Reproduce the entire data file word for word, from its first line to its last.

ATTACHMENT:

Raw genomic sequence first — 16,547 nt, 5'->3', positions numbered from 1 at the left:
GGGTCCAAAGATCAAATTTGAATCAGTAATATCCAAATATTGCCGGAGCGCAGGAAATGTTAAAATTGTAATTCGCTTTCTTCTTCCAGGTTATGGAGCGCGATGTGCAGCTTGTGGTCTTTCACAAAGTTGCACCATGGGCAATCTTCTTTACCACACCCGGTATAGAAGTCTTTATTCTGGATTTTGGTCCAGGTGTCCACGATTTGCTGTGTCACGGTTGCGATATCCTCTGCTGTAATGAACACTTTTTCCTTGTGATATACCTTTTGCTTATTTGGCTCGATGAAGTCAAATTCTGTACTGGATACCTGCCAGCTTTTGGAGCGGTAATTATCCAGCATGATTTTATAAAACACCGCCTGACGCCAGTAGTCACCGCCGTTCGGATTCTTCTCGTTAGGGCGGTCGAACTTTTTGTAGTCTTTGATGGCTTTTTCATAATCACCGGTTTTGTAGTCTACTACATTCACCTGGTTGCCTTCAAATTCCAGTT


Raw genomic sequence first — 16,547 nt, 5'->3', positions numbered from 1 at the left:
GGGTCCAAAGATCAAATTTGAATCAGTAATATCCAAATATTGCCGGAGCGCAGGAAATGTTAAAATTGTAATTCGCTTTCTTCTTCCAGGTTATGGAGCGCGATGTGCAGCTTGTGGTCTTTCACAAAGTTGCACCATGGGCAATCTTCTTTACCACACCCGGTATAGAAGTCTTTATTCTGGATTTTGGTCCAGGTGTCCACGATTTGCTGTGTCACGGTTGCGATATCCTCTGCTGTAATGAACACTTTTTCCTTGTGATATACCTTTTGCTTATTTGGCTCGATGAAGTCAAATTCTGTACTGGATACCTGCCAGCTTTTGGAGCGGTAATTATCCAGCATGATTTTATAAAACACCGCCTGACGCCAGTAGTCACCGCCGTTCGGATTCTTCTCGTTAGGGCGGTCGAACTTTTTGTAGTCTTTGATGGCTTTTTCATAATCACCGGTTTTGTAGTCTACTACATTCACCTGGTTGCCTTCAAATTCCAGTT